The Gospel of Salvation—Paul’s Vocation (Romans 1:1–17)
The opening verse of Romans announces Paul’s own vocation, the work that God has called him to do: proclaiming the gospel of God in word and deed. So what is the gospel of God? Paul says that it is “the power of God for salvation to everyone who has faith, to the Jew first and also to the Greek. For in it the righteousness of God is revealed through faith for faith; as it is written, ‘The one who is righteous will live by faith’” (Rom. 1:16–17, NRSV). For Paul, the gospel is more than words—it is the power of God for salvation. He emphasizes that this salvation is not for one group of people only but is intended to help anyone on earth to be among the people of God, by faith. Romans, then, is above all about God’s salvation.
What is salvation? Salvation is the work of God that sets human beings in right relationship with God and with one another. As we will see momentarily, what we are being saved from are broken relation-ships—with God and with other people—that unleash the evil forces of sin and death in the world. Therefore, salvation is first of all the healing of broken relationships, beginning with the healing that reconciles the Creator and the created, God and us. Our reconciliation with God leads to freedom from sin and a newness of life that is not limited by death.
Christians have sometimes reduced Paul’s gospel of salvation to something like, “Believe in Jesus so that you personally can go to heaven when you die.” This is true, as far as it goes, but grossly inadequate. To begin with, a statement like that says nothing about relationships other than between the individual and God, yet Paul never ceases talking about relationships among people and between people and the rest of God’s creation. And Paul has much more to say about faith, about life in Jesus, about God’s kingdom, and about the quality of life both before and after death than could ever be encapsulated in a single slogan.
Likewise salvation cannot be reduced to a single moment in time. Paul says both that we “were saved” (Rom. 8:24) and that we “will be saved” (e.g., Rom. 5:9). Salvation is an ongoing process rather than a onetime event. God interacts with each person in a dance of divine grace and human faithfulness over time. There are decisive moments in the process of being saved, of course. The central moments are Christ’s death on the cross and resurrection from the dead. “We were reconciled to God through the death of his Son,” Paul tells us (Rom. 5:10), and “He who raised Christ from the dead will give life to your mortal bodies also” (Rom. 8:11).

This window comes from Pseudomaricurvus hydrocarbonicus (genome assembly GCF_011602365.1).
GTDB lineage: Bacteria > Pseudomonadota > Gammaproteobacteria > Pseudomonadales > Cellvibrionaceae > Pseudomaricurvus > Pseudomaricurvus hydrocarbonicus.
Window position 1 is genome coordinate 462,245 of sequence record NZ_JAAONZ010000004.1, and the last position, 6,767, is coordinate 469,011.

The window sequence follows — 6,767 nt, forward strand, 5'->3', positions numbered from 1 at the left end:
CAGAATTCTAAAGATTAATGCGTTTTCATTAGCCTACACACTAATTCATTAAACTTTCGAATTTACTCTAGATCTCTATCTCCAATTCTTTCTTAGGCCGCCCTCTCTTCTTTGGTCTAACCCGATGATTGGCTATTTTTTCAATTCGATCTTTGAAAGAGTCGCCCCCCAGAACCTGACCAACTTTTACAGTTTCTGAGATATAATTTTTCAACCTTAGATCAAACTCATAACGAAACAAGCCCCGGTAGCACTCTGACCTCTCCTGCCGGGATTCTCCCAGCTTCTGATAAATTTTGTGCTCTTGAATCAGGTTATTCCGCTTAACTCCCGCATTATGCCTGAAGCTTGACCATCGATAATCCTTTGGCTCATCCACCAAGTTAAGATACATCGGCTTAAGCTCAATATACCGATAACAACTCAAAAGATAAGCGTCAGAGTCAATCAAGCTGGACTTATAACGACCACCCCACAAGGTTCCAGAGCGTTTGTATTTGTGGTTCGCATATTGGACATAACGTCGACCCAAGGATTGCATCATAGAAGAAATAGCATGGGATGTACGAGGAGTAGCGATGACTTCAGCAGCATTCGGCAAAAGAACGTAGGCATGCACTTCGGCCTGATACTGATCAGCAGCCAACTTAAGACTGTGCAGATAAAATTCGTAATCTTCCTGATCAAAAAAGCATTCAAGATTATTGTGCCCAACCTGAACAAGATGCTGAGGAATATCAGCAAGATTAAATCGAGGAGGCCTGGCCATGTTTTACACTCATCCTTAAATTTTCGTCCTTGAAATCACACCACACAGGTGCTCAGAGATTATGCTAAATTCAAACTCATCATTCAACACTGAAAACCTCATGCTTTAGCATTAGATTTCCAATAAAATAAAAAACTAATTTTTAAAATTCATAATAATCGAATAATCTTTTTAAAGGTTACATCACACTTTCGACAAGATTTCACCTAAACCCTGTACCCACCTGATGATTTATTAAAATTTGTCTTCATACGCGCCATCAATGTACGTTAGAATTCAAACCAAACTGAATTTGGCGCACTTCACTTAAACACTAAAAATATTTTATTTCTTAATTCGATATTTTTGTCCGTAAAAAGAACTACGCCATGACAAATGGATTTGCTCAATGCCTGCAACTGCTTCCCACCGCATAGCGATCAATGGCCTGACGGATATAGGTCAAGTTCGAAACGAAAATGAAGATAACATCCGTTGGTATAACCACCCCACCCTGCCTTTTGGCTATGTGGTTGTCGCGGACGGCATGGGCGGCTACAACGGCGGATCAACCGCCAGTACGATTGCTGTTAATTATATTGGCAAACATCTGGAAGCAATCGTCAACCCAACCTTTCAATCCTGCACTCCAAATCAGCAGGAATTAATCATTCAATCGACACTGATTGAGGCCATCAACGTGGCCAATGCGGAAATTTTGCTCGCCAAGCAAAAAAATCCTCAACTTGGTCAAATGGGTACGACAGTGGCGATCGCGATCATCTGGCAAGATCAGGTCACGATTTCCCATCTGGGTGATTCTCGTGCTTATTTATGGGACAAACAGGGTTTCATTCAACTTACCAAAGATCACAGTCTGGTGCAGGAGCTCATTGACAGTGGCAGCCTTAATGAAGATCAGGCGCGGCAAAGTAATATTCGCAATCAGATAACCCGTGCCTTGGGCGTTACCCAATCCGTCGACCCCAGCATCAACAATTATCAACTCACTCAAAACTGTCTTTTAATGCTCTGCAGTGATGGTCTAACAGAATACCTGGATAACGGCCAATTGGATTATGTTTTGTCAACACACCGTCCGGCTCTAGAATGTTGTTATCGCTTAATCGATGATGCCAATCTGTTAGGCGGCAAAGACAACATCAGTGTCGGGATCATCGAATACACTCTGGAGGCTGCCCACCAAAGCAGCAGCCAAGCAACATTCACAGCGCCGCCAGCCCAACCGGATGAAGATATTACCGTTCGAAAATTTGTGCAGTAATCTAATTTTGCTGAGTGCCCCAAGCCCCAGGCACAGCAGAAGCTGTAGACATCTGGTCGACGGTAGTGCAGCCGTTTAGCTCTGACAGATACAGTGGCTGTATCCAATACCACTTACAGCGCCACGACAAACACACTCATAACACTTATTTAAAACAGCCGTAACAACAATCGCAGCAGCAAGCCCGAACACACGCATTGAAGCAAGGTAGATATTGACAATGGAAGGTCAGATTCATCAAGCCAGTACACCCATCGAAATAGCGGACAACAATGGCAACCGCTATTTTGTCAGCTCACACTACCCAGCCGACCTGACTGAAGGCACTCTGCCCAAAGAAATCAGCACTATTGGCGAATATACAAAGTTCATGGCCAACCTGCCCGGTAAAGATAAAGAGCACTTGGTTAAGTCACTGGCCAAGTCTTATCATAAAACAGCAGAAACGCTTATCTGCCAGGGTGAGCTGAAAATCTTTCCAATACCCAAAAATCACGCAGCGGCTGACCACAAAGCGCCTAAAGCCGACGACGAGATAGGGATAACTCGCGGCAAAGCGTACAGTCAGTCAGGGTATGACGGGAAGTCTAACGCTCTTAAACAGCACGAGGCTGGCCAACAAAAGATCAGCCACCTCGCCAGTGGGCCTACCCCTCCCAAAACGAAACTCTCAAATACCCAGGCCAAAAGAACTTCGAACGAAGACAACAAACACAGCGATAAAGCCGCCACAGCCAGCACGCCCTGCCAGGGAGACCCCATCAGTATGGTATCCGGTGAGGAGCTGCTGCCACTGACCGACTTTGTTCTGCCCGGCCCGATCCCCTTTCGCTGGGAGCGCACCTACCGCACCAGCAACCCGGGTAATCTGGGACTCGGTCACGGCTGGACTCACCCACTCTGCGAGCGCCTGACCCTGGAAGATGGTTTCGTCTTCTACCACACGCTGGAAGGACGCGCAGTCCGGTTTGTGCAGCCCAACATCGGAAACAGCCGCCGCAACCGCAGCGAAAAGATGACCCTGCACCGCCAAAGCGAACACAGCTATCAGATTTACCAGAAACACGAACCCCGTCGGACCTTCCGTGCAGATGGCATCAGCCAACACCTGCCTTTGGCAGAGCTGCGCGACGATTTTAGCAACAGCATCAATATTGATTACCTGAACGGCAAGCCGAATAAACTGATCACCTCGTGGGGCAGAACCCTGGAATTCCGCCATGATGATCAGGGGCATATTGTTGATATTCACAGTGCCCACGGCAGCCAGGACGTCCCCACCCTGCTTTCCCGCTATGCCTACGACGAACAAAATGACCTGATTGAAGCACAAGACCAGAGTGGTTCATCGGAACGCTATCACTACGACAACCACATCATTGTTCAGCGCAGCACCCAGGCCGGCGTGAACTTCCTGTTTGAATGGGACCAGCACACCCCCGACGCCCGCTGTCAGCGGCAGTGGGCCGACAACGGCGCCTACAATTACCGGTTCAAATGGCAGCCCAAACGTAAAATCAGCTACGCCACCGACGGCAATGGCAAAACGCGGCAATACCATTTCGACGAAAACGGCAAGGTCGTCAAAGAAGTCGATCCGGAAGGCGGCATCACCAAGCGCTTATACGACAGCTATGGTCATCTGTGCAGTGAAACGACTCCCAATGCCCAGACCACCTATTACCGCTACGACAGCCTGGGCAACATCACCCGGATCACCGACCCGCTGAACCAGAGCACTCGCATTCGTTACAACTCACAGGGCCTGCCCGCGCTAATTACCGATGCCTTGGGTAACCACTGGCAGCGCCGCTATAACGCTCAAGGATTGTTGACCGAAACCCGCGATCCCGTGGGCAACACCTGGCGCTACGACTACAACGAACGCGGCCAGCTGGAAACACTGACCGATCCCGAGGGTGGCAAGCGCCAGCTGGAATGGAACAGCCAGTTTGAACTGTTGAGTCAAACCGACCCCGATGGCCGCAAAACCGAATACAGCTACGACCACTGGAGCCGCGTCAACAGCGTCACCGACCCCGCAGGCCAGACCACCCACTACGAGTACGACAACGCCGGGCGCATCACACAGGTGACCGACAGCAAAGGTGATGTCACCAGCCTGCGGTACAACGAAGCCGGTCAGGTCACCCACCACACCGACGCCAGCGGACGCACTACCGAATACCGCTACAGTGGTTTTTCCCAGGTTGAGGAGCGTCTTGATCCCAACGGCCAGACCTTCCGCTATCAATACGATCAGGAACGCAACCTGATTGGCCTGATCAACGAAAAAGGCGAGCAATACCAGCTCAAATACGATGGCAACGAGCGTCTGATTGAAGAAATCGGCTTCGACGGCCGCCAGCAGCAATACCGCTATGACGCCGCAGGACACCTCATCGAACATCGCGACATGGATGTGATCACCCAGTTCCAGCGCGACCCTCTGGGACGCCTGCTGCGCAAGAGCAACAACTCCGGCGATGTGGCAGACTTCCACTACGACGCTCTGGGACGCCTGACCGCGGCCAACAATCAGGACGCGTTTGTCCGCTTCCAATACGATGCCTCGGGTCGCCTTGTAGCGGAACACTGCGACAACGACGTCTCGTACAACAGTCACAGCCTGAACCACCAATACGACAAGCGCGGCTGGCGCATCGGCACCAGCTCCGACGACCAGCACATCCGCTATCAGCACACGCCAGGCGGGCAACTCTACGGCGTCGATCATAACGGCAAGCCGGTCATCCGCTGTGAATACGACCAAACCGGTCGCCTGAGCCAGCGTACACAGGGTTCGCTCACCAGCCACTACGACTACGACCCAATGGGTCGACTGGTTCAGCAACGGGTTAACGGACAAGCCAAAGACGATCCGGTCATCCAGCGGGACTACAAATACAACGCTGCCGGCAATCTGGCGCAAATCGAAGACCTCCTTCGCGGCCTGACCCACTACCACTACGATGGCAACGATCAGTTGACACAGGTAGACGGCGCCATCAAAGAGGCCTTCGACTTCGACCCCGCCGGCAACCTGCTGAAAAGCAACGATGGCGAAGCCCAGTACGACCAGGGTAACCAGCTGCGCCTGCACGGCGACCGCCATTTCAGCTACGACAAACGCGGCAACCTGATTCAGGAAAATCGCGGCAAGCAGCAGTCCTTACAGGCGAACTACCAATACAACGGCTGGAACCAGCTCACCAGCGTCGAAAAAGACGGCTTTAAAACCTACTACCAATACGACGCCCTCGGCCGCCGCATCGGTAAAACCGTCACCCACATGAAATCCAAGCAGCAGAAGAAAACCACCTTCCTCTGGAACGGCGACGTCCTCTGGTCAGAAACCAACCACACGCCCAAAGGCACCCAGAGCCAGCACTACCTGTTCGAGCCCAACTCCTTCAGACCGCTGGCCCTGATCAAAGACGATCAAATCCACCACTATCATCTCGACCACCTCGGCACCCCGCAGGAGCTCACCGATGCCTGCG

Each of us might also regard the first time we said we believe in Christ as a decisive moment in our salvation. Romans, however, never speaks of a moment of personal salvation, as if salvation happened to us in the past and is now in storage until Christ comes again. Paul uses the past tense of salvation only to speak of Christ’s death and resurrection, the moment when Christ brought salvation to the world. When it comes to each believer, Paul speaks of an ongoing process of salvation, always in the present or future tenses. “One believes with the heart and so is justified, and one confesses with the mouth and so is saved” (Rom. 10:10). Not “believed” and “confessed,” past tense, but “believes” and “confesses,” present tense. This leads directly to, “Everyone who calls on the name of the Lord shall be saved,” future tense (Rom. 10:13). Salvation is not something that was given to us. It is always being given to us.
We take the trouble to emphasize the ongoing action of salvation because work is one of the preeminent places where we act in life. If salvation were something that happened to us only in the past, then what we do at work (or anywhere in life) would be irrelevant. But if salvation is something going on in our lives, then it bears fruit in our work. To be more precise, since salvation is the reconciliation of broken relationships, then our relationships with God, with other people, and with the created world at work (as everywhere in life) will be getting better as the process of salvation takes hold. Just to give a few examples, our salvation is evident when we take courage to speak an unpopular truth, listen to others’ views with compassion, help colleagues attain their goals, and produce work products that help other people thrive.
Does this mean that we must work—and keep working—to be saved? Absolutely not! Salvation comes solely through “the grace of God and the free gift in the grace of one man, Jesus Christ” (Rom. 5:15). It “depends on faith” (Rom 4:16) and nothing else. As N. T. Wright puts it, “Whatever language or terminology we use to talk about the great gift that the one true God has given to his people in and through Jesus Christ, it remains precisely a gift. It never is something we can earn. We can never put God into our debt; we always remain in his.” We do not work to be saved. But because we are being saved we do work that bears fruit for God (Rom. 7:4). We will return to the question of how salvation is given to us in “Judgment, Justice, and Faith” below in Romans 3.
In sum, salvation is the ultimate work of Christ in the world, the goal toward which believers always “press on,” as Paul puts it (Phil. 3:12). Salvation underlies everything Paul and everything believers do in work and life.
N. T. Wright, After You Believe: Why Christian Character Matters (New York: HarperOne, 2010), 69.